ATHENS/LONDON (Reuters) - Greece was closing in on an initial deal with private bond holders on Friday that would prevent it from tumbling into a chaotic default but lose investors up to 70 percent of the loans they have given to Athens.
The agreement, to be followed up by technical talks over the weekend, could come later in the day, sources close to the negotiations said.
Private bondholders would most likely incur a real loss of 65 to 70 percent, with the new bonds having a 30-year maturity and offering a progressive coupon, or interest rate, averaging out at 4 percent, a banking official close to the talks told Reuters.
Cash-strapped Greece is fast running out of time as it pushes to wrap up an agreement by Monday paving the way for a fresh injection of aid before 14.5 billion euros ($18.5 billion)of bond repayments fall due in March.
“There could be a pre-agreement tonight, but technical discussions with the lawyers will likely continue over the week-end and next week,” another source close to talks said, adding that involving the ECB in the deal was also discussed.
“We expect them to make an effort as well. It could be through a special deal, as you would expect for a body like the ECB,” the source said.
After a breakdown in talks last week over the coupon, or interest payment, that Greece must offer on its new bonds raised fears of a disastrous bankruptcy, the two sides resumed negotiations on Thursday.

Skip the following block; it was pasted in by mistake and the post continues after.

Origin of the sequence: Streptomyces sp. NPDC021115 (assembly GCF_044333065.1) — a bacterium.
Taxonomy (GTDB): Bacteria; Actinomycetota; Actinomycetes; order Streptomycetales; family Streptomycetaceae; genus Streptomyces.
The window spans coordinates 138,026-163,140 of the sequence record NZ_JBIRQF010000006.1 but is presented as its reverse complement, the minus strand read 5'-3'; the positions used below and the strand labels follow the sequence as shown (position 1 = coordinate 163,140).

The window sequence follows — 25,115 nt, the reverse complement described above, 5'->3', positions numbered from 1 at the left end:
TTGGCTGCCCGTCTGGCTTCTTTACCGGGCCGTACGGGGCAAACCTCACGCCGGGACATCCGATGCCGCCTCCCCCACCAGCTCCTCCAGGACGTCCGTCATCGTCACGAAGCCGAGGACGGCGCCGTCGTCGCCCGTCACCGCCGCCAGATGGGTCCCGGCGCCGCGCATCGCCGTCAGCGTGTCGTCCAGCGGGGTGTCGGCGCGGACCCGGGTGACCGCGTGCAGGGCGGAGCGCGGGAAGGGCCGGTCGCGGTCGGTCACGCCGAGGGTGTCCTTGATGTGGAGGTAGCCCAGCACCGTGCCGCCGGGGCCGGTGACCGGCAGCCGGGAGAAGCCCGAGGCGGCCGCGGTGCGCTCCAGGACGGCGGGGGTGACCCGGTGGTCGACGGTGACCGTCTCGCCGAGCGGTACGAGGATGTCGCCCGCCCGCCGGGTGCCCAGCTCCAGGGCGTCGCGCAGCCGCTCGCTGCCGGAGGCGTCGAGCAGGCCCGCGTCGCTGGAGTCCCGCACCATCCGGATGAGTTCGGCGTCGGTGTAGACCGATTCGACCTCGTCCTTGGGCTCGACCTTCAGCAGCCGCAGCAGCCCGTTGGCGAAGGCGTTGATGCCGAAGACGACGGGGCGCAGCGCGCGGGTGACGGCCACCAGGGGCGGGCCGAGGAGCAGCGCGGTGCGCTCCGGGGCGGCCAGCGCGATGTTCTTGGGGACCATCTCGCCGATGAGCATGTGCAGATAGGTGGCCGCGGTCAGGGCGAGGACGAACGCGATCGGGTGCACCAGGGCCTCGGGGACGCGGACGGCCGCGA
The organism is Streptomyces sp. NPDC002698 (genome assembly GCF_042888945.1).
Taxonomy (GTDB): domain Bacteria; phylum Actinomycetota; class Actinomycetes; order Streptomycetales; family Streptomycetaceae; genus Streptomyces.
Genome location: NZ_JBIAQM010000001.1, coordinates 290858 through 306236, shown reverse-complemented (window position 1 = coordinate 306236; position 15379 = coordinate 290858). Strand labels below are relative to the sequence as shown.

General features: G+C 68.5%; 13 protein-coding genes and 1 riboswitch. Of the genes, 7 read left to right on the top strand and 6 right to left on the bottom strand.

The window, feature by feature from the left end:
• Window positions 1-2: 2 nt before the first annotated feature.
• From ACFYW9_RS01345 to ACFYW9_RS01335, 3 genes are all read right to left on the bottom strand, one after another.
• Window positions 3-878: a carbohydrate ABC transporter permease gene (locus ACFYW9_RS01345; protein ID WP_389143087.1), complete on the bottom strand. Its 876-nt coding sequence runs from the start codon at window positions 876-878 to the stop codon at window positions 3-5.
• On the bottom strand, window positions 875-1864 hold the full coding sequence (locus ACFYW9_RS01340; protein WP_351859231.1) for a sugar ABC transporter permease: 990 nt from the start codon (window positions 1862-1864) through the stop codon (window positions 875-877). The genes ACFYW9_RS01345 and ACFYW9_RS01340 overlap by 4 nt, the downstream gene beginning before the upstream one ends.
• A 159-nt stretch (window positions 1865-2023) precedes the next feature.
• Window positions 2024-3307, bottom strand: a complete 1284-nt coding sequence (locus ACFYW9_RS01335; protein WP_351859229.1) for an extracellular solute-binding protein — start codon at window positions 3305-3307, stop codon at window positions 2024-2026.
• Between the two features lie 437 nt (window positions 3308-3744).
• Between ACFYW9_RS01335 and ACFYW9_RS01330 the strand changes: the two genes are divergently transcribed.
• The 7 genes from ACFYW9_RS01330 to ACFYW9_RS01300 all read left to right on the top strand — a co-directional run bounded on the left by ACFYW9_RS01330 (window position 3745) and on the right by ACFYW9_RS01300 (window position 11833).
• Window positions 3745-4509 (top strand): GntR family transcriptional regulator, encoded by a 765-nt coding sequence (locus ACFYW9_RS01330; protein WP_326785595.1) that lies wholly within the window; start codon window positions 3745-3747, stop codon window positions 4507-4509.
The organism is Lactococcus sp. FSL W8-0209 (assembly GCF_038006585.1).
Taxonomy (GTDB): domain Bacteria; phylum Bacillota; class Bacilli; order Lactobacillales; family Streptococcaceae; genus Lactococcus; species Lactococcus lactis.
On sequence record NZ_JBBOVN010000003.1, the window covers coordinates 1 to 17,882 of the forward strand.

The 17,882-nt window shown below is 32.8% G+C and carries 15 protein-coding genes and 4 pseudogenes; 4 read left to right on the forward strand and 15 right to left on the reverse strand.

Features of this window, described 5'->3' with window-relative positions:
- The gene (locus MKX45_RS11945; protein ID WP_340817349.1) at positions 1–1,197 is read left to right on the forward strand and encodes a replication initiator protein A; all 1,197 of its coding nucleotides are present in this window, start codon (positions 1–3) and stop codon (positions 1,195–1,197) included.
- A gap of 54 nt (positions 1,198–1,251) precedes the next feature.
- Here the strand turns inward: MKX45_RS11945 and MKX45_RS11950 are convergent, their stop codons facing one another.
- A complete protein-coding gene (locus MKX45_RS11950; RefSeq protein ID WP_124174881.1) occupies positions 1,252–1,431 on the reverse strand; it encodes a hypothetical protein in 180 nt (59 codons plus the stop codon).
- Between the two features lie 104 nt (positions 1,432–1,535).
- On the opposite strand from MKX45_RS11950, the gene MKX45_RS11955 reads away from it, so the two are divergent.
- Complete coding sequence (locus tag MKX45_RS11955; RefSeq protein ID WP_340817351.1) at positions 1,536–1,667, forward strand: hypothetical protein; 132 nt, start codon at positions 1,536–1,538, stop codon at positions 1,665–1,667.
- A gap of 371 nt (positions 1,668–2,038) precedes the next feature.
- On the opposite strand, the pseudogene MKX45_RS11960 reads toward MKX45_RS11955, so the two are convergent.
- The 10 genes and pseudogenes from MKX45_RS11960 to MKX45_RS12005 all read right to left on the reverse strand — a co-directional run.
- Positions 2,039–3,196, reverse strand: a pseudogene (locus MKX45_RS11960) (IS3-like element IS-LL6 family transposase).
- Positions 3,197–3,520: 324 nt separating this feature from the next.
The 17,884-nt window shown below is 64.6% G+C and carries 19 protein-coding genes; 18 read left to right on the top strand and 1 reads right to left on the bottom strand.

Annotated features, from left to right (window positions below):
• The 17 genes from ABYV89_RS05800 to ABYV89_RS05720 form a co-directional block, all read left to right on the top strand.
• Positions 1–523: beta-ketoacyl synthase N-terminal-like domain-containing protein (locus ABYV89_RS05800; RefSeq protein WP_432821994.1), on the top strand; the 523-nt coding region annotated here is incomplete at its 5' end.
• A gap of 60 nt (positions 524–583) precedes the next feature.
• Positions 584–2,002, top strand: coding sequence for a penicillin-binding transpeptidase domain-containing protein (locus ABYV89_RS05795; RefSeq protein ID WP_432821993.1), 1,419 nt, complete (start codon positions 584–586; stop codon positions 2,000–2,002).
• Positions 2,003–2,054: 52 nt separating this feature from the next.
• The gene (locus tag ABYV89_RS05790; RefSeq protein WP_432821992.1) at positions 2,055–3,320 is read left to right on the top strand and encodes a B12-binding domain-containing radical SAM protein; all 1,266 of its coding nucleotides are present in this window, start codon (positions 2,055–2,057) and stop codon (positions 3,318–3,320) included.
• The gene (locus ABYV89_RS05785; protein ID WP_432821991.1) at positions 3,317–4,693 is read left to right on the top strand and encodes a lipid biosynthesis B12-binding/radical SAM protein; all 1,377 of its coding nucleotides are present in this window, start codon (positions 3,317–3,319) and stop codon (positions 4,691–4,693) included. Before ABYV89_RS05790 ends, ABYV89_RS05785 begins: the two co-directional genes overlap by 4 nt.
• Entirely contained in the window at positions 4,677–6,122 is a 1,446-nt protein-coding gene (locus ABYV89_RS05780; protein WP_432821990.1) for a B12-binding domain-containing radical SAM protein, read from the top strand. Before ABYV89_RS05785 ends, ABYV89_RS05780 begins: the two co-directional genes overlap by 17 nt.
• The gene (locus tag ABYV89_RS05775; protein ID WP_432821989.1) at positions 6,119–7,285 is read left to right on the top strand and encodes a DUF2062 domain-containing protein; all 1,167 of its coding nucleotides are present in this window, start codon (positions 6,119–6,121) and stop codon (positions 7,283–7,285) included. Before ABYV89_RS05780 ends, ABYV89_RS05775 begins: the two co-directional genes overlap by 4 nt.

Charles Dallara, who negotiates in the name of the private bondholders through the International Institute of Finance, will meet with senior Greek officials later in the day, Finance Minister Evangelos Venizelos said after concluding a first round of talks in the morning.
In a carefully choreographed series of meetings, senior euro zone finance ministers will hold a conference call and Prime Minister Lucas Papademos will meet chief EU, IMF and ECB inspectors before resuming talks with Dallara.
The stakes could not be higher. Greece needs to have a deal in the bag before funds are doled out from a 130 billion euro rescue plan that the country’s official lenders, the European Union and the International Monetary Fund, drew up in October.
The paperwork involved alone is expected to take weeks, meaning failure to secure a deal soon could put Athens at risk of a chaotic default in March, which in turn could jolt the financial system and tip the global economy into recession.
Adding to the pressure, officials from the “troika” of foreign lenders have begun meetings with the Greek government on Friday to discuss reforms and plans to finalize that bailout package.
“The deal must be completed. There is no more time left,” said a Greek government official who requested anonymity.
The swap is aimed at cutting 100 billion euros off Greece’s over 350 billion euro debt load. The second bailout - drawn up on condition Greece pushes through painful cuts and structural reforms - is expected to reduce Greece’s debt to a more manageable 120 percent of gross domestic product in 2020 from about 160 percent now.
Investors have also bridled at Greece’s threat to enforce losses if not enough bondholders sign up to the deal.
Greece is stumbling through its worst economic crisis since World War Two, with unemployment at record highs and near-daily protests and strikes against austerity measures that have deepened an already brutal recession.
Nearly one out of two youths is unemployed and anger against waves of tax hikes and pay cuts is running high.
Additional reporting by Athens bureau; Writing by Ingrid Melander and Harry Papachristou. Editing by Jeremy Gaunt.